The logo for Jägermeister alcohol is not religiously offensive, a Swiss court has ruled.
The Swiss Federal Institute of Intellectual Property had blocked efforts by the German spirit brand to expand its trademark to cosmetics and entertainment
services. It claimed that the logo - a stag and a cross - could offend the country's Christians.
But Swiss federal judges ruled in favour of Jägermeister. The Federal Administrative Court ruled that the "intensive" use of the logo had
"weakened its religious character" over time, making the chance of genuine offence unlikely, Swissinfo reported.
The logo refers to the legend of St Hubertus, the 'Apostle of the Ardennes', who is said to have converted to Christianity one Good Friday in the 8th century after witnessing a stag with a crucifix between its antlers.
now use its logo on a wide-range of products in Switzerland including cosmetics, mobile phones, or telecommunications services.
The US perennial religious complainer Rajan Zed continuously rails against beers betaring references to Hinduism so it is interesting to read what the UK drinks censor makes of religious references in marketing.
The Portman Group represents the UK
alcohol trade and has a self censorship role to censor drinks packaging that may inspire offence taking. It recently considered a complaint against the Australian Lucky Buddha beer brand.
Complaint (which was not made by a
religious person but by a food and drinks consultancy, Zenith Global).
The shape of the bottle, the name and the Buddha symbol are all prominently displayed on the bottle. This may cause widespread offence to Buddhism followers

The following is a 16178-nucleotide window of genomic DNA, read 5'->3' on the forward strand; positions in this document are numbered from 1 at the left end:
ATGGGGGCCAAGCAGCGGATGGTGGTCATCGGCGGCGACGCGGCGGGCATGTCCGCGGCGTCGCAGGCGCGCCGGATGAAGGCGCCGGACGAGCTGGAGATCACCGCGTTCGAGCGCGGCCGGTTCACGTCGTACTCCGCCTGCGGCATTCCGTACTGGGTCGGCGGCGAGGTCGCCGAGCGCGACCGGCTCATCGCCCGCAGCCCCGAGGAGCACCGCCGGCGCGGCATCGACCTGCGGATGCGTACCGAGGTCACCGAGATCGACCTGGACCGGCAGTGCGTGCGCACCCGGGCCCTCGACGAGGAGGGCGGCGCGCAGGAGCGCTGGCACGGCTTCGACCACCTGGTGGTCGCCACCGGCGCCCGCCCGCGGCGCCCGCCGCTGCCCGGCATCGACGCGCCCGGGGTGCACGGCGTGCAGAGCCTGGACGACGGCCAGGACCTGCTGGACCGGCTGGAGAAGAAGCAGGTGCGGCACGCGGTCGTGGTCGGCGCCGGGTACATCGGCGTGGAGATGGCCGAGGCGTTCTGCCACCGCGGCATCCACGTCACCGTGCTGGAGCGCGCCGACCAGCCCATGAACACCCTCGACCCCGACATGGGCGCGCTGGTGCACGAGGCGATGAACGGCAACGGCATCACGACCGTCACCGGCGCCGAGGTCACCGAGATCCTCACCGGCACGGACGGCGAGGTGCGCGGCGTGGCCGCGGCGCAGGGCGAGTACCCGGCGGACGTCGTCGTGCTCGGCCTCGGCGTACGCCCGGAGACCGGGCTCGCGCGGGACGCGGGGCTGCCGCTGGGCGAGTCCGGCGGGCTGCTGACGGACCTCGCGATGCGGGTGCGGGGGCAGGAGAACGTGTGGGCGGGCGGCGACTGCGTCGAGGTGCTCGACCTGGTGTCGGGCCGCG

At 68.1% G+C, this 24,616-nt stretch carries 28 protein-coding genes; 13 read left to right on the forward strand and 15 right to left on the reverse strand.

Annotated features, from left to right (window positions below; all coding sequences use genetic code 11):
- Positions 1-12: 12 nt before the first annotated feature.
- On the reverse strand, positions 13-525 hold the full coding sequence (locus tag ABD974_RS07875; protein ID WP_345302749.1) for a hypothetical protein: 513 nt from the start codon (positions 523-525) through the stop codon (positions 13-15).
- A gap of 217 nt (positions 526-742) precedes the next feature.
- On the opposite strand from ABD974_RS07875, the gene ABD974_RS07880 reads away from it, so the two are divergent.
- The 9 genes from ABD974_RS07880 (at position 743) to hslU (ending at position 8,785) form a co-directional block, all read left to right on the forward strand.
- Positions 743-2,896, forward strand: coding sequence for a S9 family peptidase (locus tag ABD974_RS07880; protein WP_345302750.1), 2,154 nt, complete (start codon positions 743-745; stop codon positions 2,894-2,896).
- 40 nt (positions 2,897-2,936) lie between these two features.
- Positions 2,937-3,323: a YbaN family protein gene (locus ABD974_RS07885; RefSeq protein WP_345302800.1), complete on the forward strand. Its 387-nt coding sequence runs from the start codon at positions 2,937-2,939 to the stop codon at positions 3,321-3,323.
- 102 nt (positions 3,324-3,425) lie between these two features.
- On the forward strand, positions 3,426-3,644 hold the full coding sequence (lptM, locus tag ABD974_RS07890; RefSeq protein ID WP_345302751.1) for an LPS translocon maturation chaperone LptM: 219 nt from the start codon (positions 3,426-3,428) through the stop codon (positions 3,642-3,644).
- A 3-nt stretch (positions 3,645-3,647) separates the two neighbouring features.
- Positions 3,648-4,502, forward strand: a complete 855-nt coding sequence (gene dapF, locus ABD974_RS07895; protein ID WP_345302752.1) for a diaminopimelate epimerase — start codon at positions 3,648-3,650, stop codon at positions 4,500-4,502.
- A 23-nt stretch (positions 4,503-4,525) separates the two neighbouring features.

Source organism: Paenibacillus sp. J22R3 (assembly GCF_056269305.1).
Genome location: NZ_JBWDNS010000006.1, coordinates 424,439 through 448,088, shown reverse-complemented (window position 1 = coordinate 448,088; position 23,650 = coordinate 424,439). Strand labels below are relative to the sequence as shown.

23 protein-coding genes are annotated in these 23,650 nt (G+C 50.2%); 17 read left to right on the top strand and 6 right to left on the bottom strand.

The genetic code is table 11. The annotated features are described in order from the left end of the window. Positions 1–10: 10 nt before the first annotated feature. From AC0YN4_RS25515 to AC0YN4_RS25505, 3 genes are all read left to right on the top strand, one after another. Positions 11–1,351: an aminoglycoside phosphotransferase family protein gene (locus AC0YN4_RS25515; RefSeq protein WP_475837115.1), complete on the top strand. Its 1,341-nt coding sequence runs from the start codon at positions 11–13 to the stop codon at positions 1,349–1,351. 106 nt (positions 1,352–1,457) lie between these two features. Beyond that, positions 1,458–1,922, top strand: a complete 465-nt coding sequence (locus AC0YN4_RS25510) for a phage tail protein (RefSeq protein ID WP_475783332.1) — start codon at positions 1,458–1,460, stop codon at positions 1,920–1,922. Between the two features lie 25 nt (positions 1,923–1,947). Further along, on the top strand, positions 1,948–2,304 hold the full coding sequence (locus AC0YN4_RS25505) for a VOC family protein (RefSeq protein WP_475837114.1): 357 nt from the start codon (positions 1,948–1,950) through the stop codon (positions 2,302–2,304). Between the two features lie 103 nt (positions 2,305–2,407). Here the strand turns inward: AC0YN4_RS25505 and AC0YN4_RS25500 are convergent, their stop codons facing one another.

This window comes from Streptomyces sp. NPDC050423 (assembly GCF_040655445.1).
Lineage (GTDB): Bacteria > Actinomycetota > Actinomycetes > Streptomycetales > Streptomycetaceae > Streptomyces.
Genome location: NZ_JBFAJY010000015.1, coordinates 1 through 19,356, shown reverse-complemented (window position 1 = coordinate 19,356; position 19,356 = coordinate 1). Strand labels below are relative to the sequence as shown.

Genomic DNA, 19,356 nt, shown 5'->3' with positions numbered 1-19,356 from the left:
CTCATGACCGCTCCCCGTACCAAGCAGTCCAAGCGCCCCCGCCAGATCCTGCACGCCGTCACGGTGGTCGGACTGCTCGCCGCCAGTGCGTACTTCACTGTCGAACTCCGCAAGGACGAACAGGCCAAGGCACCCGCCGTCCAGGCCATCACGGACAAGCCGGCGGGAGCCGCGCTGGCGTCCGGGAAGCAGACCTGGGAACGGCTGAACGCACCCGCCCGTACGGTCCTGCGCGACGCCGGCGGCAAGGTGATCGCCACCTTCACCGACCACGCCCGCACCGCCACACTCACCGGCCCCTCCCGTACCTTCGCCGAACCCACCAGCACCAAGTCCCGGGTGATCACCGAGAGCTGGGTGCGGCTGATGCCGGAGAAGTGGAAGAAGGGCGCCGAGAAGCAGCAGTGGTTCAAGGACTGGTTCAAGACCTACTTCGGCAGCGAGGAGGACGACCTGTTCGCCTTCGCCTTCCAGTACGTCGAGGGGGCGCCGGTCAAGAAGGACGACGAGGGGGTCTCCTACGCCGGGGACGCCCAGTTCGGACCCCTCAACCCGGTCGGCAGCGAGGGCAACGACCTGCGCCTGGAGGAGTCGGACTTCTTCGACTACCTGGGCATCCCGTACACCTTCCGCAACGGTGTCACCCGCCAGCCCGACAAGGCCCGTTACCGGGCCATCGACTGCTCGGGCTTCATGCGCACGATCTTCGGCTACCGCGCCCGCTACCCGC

who consider the Buddha as a sacred symbol to the religion. Displaying this on an alcoholic beverage is perceived as disrespectful to the faith.
The company explained that they were an Australian company who had sold their
uniquely packaged beer for over 12 years on the international market. The company stated that they owned the Lucky Beer and Lucky Buddha brands and that the bottle and the logo were trademarks in many parts of the world. The company explained that the
product was produced in China, was sold internationally in restaurants and supermarkets and had been sold for 10 years in UK supermarkets and restaurants. They argued that, if their product caused serious or widespread offence, they would have heard
about it: they said they had never received an email or negative comment from any government or religious agency.
The company said the bottle showed Pu Tai, the Laughing Monk, not Buddha. The company explained that: Pu Tai's image
was used in amulets and within restaurants; Pu Tai had become a deity of contentment and abundance; people rubbed Pu Tai's belly for wealth, good luck and prosperity; Pu Tai was the patron saint of restauranteurs, fortune-tellers and bartenders; when
someone ate or drank too much, it was jokingly blamed on Pu Tai.
The Portman Group assessment: Complaint not upheld
The Panel first discussed whether the product name or packaging had caused serious
or widespread offence. The Panel noted the product was sold in predominantly Buddhist countries including Thailand. The Panel noted that there were different named Buddhas and different images of Buddha. Despite the fact that the bottle included the
brand name Lucky Buddha, the Panel considered that the bottle was in fact a representation of Pu Tai. The Panel also noted that this product had reached the complaints process following a compliance audit of the new Code and considered that it did not
provide evidence that Buddhists were offended by the name or packaging.
The Panel accordingly did not uphold the complaint under Code rule 3.3.